The Beautiful & Forever is a great read: it is beautiful and I wanted it to last forever.

A paws up from my Welsh Alpaca for the book.
A paws up from my Welsh Alpaca for the book.

The Beautiful & Forever by Kevin MacNeil is published by Polygon, an imprint of Birlinn Limited, and is available as an ebook and in paperback. You can listen to Kevin MacNeil talking about the book here. You can buy it from Amazon UK, Foyles, Hive (supporting your local independent bookshop) and Waterstones. You can find out more about Kevin MacNeil and his writing and music on his Website or on Twitter.

Book Review: A Line Made by Walking by Sara Baume

An artist’s retreat with a difference in Sara Baume’s A Line Made By Walking becomes a beautiful meditation on our own fragility and how art and nature can both anchor and heal us.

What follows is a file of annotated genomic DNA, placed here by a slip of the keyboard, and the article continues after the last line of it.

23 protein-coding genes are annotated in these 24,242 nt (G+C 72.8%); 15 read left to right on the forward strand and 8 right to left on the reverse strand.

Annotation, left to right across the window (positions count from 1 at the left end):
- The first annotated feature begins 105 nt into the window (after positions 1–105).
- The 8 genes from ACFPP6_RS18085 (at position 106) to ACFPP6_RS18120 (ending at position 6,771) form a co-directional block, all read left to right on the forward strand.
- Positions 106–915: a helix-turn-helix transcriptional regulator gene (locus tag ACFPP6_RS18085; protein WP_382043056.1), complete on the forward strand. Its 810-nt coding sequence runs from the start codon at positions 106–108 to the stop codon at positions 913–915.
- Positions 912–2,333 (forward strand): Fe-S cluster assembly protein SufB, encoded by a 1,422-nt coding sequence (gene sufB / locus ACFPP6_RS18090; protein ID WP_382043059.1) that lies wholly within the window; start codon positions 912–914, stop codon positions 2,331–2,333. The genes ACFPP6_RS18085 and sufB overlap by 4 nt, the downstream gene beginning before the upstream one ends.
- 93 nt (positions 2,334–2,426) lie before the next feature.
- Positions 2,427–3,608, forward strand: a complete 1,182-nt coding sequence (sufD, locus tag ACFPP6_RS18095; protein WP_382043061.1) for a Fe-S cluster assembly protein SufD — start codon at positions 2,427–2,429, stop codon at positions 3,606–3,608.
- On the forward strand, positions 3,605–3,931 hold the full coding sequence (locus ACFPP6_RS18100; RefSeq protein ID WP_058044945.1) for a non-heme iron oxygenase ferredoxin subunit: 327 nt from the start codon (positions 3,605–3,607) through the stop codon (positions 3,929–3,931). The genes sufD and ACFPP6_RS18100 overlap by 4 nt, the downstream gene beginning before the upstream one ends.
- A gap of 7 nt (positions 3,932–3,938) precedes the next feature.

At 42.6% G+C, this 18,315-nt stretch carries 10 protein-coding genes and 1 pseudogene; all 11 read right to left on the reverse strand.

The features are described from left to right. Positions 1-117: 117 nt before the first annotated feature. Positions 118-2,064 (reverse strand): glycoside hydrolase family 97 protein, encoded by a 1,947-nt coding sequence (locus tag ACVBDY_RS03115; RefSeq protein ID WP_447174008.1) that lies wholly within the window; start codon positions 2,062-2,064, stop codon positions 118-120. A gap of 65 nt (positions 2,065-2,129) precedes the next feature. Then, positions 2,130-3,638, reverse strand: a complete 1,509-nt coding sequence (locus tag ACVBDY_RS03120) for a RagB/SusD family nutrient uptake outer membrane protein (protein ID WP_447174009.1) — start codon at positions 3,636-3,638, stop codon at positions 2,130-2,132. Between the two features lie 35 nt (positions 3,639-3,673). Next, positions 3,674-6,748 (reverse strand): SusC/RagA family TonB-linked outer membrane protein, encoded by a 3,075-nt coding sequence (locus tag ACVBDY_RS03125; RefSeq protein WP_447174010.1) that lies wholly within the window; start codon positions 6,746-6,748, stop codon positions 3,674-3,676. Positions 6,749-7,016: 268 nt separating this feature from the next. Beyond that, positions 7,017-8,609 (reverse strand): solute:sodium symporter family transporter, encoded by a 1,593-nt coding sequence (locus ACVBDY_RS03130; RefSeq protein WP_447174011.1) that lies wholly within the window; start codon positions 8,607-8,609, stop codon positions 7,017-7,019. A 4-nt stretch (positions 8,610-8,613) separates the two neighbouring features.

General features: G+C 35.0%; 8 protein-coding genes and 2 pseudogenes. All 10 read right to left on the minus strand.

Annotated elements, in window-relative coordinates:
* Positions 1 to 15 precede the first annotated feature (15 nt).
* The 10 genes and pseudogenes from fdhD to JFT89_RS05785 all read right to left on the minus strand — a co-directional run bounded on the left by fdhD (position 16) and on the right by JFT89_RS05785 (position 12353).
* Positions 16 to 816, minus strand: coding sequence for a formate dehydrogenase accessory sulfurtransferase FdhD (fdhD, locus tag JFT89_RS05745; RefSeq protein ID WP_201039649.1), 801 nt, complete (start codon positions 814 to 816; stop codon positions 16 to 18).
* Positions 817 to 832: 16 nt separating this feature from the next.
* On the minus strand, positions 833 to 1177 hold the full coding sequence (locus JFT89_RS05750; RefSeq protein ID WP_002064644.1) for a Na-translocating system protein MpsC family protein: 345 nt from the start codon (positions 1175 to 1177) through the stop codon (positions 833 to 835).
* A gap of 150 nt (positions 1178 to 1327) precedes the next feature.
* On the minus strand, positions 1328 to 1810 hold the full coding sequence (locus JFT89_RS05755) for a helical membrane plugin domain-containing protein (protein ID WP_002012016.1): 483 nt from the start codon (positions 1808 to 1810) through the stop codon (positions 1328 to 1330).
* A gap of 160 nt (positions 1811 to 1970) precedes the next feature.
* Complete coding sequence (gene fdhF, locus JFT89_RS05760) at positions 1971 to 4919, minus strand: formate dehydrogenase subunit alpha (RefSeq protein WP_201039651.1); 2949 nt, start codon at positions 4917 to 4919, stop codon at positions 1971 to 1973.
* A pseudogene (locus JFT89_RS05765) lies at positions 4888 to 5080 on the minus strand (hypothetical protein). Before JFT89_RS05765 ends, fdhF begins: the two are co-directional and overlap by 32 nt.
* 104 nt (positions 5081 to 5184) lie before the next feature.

Struggling to cope with urban life – and with life in general – Frankie, a twenty-something artist, retreats to the rural bungalow on ‘turbine hill’ that has been vacant since her grandmother’s death three years earlier. It is in this space, surrounded by nature, that she hopes to regain her footing in art and life. She spends her days pretending to read, half-listening to the radio, failing to muster the energy needed to leave the safety of her haven. Her family come and go, until they don’t and she is left alone to contemplate the path that led her here, and the smell of the carpet that started it all.

Finding little comfort in human interaction, Frankie turns her camera lens on the natural world and its reassuring cycle of life and death. What emerges is a profound meditation on the interconnectedness of wilderness, art and individual experience, and a powerful exploration of human frailty.